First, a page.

Our 163-horse test car was a sheer delight with oodles of oomph from the get-go. Torque was plentiful at even very low revs making for a supremely tractable and flexible drivetrain. Although there is very little need to shift with so much grunt spread across the rev range from less than 2,000 to the rev limited, you find yourself doing so simply for the pleasure and to hear the whistle of the supercharger as it spools up to force more air into the little engine. The six-speed Getrag gearbox is a delight with short, sharp throws, positive indents for each gear and a light and positive clutch.
You have to be very careful how you drive this car, if you wish to remain licensed. It’s instant power from low rpm and squirtability in tight quarters means you are all too often going much quicker than anyone else and situations where you might be comfortable, but unaware of drawing attention to yourself.
But it is not only tight quarters and slow speeds where the Mini excels. It more than holds it own at the silly end of the speedometer as well. It will understeer as expected of a front-driver but all the way to its considerable limits it remains balanced and exhibits little lean. Our tester had the optional performance tires mounted on 17-inch duplicates of the 12-inch Minilite wheel made famous by the original Mini. Grip was stupendous, the steering razor sharp and braking of the nosebleed variety.
The ride quality is from the surprise and delight school. A small car capable of this degree of grip and flat-cornering could be expected to ride like a pogo stick, but the Mini Cooper S remains supple and comfortable over all but the nastiest surfaces. If you’re worried about slippery winter conditions, you can opt for an effective electronic stability control system – something not even dreamt of in the days of the original.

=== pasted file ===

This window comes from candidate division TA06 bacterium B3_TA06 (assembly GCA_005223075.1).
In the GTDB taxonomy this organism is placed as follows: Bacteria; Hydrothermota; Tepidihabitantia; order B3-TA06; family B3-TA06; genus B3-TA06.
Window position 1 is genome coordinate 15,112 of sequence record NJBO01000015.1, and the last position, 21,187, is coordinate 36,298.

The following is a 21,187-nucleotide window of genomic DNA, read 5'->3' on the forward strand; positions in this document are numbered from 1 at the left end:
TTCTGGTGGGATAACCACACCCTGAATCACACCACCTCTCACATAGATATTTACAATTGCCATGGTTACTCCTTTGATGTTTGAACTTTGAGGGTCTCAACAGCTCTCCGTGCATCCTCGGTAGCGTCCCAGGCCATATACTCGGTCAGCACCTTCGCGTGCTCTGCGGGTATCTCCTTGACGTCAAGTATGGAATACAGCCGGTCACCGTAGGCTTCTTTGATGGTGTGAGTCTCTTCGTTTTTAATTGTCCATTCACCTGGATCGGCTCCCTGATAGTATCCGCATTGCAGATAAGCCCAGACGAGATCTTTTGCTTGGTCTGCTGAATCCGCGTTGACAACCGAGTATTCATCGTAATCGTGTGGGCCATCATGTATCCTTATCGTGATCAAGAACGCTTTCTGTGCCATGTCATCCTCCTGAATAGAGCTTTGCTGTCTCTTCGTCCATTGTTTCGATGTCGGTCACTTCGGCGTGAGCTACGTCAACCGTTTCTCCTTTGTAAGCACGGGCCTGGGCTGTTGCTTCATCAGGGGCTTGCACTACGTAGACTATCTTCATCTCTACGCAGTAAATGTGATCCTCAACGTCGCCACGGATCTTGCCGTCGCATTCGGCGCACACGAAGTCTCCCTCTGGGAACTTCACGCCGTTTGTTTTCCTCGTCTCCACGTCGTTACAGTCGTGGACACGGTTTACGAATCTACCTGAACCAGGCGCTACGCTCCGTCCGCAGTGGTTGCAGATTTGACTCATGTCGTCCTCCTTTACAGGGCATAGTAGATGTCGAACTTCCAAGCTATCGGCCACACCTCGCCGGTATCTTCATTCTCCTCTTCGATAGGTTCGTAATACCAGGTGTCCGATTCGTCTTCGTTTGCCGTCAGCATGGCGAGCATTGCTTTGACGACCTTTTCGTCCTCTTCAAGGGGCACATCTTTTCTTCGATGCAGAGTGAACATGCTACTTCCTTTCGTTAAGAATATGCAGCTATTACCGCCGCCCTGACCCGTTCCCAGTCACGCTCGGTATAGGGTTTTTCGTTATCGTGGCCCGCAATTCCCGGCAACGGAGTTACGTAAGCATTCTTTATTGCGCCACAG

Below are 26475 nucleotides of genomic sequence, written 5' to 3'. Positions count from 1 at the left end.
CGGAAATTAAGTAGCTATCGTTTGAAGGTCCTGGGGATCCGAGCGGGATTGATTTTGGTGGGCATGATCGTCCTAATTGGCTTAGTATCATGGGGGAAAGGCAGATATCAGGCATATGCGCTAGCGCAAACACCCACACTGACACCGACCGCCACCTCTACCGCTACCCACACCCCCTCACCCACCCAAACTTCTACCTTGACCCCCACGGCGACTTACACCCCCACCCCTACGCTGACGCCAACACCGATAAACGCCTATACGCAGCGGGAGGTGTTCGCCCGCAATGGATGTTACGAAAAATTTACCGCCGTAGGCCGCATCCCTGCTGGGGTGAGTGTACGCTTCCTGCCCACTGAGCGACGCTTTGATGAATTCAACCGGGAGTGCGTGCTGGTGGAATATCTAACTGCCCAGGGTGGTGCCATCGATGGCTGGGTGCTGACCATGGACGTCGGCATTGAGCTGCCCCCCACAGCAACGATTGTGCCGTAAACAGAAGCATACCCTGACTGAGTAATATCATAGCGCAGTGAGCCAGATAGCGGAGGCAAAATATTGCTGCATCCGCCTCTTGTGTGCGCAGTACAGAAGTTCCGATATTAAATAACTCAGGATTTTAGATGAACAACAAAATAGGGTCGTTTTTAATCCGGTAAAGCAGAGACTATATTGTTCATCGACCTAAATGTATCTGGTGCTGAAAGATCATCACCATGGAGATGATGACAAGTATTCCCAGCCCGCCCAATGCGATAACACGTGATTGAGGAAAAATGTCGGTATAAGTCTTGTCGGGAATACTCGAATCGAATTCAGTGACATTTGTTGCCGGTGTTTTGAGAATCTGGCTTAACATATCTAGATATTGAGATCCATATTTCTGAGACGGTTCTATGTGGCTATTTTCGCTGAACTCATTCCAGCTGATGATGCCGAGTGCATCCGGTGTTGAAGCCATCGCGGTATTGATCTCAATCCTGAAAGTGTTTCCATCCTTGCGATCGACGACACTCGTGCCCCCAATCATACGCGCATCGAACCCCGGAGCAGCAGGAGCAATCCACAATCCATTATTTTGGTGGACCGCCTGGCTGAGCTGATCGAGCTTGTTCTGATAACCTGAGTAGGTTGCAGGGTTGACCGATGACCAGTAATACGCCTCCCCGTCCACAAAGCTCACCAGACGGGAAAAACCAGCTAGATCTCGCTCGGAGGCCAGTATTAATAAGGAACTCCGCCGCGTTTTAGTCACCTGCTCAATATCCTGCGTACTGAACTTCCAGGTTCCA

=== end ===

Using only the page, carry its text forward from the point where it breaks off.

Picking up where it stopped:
How much for these show-stopping looks, grin-producing handling and serious squirt? $30,500. You can get into a lesser Mini for $23,500 or a topless version of our tester for $36,500. Not cheap – but few truly enjoyable things in life are.
Technical Data: 2005 Mini Cooper S
|Options||$3,750 (Premium Pkg: sunroof, heated seats, multi-function steering wheel; Sport Pkg: DSC, foglights, 17 inch alloys and tires)|
|Price as tested||$35,645|
|Type||2-door, 4 passenger compact hatchback|
|Layout||transverse front engine/front-wheel-drive|
|Engine||1.6 litre, SOHC, 16 valves, supercharger|
|Horsepower||163 @ 6000 rpm|
|Torque||155 @ 4000 rpm|
|Transmission||6 speed manual|
|Curb weight||1215 kg (2679 lb.)|
|Wheelbase||2467 mm (97.1 in.)|
|Length||3655 mm (143.9 in.)|
|Width||1688 mm (67.0 in.)|
|Height||1416 mm (55.7 in.)|
|Trunk space||150 litres (5.3 cu. ft.) seats up|
|670 litres (23.7 cu. ft.) seats down|
|Fuel consumption||City: 9.5 L/100 km (30 m.p.g.)|
|Hwy: 6.3 L/100 km (45 m.p.g.)|
|Warranty||4 yrs/80,000 km|
|Powertrain warranty||5 yrs/120,000 km|